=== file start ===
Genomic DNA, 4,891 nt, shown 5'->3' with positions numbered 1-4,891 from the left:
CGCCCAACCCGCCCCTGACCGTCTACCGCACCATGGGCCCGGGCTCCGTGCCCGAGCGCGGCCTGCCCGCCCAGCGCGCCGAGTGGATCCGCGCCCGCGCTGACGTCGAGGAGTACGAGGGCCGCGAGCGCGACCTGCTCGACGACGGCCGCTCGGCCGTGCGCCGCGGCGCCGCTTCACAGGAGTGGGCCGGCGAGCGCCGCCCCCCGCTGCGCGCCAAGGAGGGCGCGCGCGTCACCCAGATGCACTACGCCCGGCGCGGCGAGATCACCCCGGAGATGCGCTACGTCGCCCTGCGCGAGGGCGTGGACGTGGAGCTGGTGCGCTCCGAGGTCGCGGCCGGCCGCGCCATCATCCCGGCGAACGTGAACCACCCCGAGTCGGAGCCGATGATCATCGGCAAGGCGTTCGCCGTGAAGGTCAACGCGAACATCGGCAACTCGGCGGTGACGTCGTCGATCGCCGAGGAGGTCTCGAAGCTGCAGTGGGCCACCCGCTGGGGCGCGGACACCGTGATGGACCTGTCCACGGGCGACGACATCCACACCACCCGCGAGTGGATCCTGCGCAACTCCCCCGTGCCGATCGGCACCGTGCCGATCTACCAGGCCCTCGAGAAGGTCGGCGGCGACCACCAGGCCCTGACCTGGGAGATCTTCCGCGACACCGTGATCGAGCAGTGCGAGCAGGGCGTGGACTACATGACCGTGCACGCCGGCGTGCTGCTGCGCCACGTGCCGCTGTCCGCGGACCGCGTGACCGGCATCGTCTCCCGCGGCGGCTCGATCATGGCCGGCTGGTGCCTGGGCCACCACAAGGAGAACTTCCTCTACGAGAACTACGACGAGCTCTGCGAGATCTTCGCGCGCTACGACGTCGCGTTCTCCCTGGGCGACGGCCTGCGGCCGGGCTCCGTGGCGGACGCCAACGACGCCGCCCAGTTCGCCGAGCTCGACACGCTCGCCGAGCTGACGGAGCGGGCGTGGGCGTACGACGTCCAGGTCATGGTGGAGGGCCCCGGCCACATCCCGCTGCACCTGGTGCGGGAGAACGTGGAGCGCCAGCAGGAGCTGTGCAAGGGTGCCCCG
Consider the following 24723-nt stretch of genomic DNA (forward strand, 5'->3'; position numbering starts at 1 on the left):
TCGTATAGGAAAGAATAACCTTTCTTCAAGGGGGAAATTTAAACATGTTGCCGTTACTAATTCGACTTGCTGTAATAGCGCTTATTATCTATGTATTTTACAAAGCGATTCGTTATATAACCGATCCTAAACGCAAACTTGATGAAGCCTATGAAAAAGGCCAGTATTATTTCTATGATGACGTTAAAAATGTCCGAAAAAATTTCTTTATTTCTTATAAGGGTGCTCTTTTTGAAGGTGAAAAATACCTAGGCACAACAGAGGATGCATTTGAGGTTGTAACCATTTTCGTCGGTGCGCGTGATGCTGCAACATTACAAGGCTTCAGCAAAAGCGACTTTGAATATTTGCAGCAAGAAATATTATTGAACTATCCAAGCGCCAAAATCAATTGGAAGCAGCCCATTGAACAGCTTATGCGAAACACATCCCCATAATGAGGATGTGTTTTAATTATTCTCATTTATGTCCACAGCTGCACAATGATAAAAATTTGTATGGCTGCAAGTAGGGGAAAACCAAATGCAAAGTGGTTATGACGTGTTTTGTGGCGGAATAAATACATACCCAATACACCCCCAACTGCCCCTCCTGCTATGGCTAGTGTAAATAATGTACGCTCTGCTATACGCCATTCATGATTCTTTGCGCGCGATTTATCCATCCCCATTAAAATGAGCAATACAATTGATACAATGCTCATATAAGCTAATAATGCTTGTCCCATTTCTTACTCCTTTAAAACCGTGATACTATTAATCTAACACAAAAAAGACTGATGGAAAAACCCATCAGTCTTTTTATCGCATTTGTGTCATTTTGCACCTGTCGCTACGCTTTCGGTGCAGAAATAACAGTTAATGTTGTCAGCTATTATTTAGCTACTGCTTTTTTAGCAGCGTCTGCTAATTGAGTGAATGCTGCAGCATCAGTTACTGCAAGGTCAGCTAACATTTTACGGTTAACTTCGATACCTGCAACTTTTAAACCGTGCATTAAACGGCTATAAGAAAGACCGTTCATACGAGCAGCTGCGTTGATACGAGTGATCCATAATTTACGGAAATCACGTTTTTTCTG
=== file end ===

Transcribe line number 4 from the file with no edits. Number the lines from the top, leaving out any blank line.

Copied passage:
TCGTATAGGAAAGAATAACCTTTCTTCAAGGGGGAAATTTAAACATGTTGCCGTTACTAATTCGACTTGCTGTAATAGCGCTTATTATCTATGTATTTTACAAAGCGATTCGTTATATAACCGATCCTAAACGCAAACTTGATGAAGCCTATGAAAAAGGCCAGTATTATTTCTATGATGACGTTAAAAATGTCCGAAAAAATTTCTTTATTTCTTATAAGGGTGCTCTTTTTGAAGGTGAAAAATACCTAGGCACAACAGAGGATGCATTTGAGGTTGTAACCATTTTCGTCGGTGCGCGTGATGCTGCAACATTACAAGGCTTCAGCAAAAGCGACTTTGAATATTTGCAGCAAGAAATATTATTGAACTATCCAAGCGCCAAAATCAATTGGAAGCAGCCCATTGAACAGCTTATGCGAAACACATCCCCATAATGAGGATGTGTTTTAATTATTCTCATTTATGTCCACAGCTGCACAATGATAAAAATTTGTATGGCTGCAAGTAGGGGAAAACCAAATGCAAAGTGGTTATGACGTGTTTTGTGGCGGAATAAATACATACCCAATACACCCCCAACTGCCCCTCCTGCTATGGCTAGTGTAAATAATGTACGCTCTGCTATACGCCATTCATGATTCTTTGCGCGCGATTTATCCATCCCCATTAAAATGAGCAATACAATTGATACAATGCTCATATAAGCTAATAATGCTTGTCCCATTTCTTACTCCTTTAAAACCGTGATACTATTAATCTAACACAAAAAAGACTGATGGAAAAACCCATCAGTCTTTTTATCGCATTTGTGTCATTTTGCACCTGTCGCTACGCTTTCGGTGCAGAAATAACAGTTAATGTTGTCAGCTATTATTTAGCTACTGCTTTTTTAGCAGCGTCTGCTAATTGAGTGAATGCTGCAGCATCAGTTACTGCAAGGTCAGCTAACATTTTACGGTTAACTTCGATACCTGCAACTTTTAAACCGTGCATTAAACGGCTATAAGAAAGACCGTTCATACGAGCAGCTGCGTTGATACGAGTGATCCATAATTTACGGAAATCACGTTTTTTCTG